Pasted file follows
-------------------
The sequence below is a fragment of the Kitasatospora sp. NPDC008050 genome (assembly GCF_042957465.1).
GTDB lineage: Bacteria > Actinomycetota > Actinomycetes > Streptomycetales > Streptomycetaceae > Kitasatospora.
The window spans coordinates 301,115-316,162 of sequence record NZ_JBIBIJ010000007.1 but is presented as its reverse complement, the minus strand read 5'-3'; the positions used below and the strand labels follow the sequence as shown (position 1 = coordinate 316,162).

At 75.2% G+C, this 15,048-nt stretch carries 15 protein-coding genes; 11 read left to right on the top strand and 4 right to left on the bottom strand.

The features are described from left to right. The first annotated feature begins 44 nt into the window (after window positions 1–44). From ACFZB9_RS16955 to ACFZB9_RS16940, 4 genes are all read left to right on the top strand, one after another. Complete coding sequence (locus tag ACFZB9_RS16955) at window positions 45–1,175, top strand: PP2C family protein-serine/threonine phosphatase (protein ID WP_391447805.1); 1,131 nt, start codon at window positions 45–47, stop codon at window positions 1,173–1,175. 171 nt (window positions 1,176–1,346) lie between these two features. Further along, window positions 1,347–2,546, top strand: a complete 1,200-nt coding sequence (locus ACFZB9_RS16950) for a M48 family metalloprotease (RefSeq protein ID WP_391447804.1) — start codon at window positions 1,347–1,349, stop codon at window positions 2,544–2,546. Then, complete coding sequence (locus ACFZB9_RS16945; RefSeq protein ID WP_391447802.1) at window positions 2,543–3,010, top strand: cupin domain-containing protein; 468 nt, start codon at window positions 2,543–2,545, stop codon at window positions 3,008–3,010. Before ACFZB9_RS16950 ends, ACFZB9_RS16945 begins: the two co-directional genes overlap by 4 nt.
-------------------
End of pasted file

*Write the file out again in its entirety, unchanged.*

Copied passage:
The sequence below is a fragment of the Kitasatospora sp. NPDC008050 genome (assembly GCF_042957465.1).
GTDB lineage: Bacteria > Actinomycetota > Actinomycetes > Streptomycetales > Streptomycetaceae > Kitasatospora.
The window spans coordinates 301,115-316,162 of sequence record NZ_JBIBIJ010000007.1 but is presented as its reverse complement, the minus strand read 5'-3'; the positions used below and the strand labels follow the sequence as shown (position 1 = coordinate 316,162).

At 75.2% G+C, this 15,048-nt stretch carries 15 protein-coding genes; 11 read left to right on the top strand and 4 right to left on the bottom strand.

The features are described from left to right. The first annotated feature begins 44 nt into the window (after window positions 1–44). From ACFZB9_RS16955 to ACFZB9_RS16940, 4 genes are all read left to right on the top strand, one after another. Complete coding sequence (locus tag ACFZB9_RS16955) at window positions 45–1,175, top strand: PP2C family protein-serine/threonine phosphatase (protein ID WP_391447805.1); 1,131 nt, start codon at window positions 45–47, stop codon at window positions 1,173–1,175. 171 nt (window positions 1,176–1,346) lie between these two features. Further along, window positions 1,347–2,546, top strand: a complete 1,200-nt coding sequence (locus ACFZB9_RS16950) for a M48 family metalloprotease (RefSeq protein ID WP_391447804.1) — start codon at window positions 1,347–1,349, stop codon at window positions 2,544–2,546. Then, complete coding sequence (locus ACFZB9_RS16945; RefSeq protein ID WP_391447802.1) at window positions 2,543–3,010, top strand: cupin domain-containing protein; 468 nt, start codon at window positions 2,543–2,545, stop codon at window positions 3,008–3,010. Before ACFZB9_RS16950 ends, ACFZB9_RS16945 begins: the two co-directional genes overlap by 4 nt.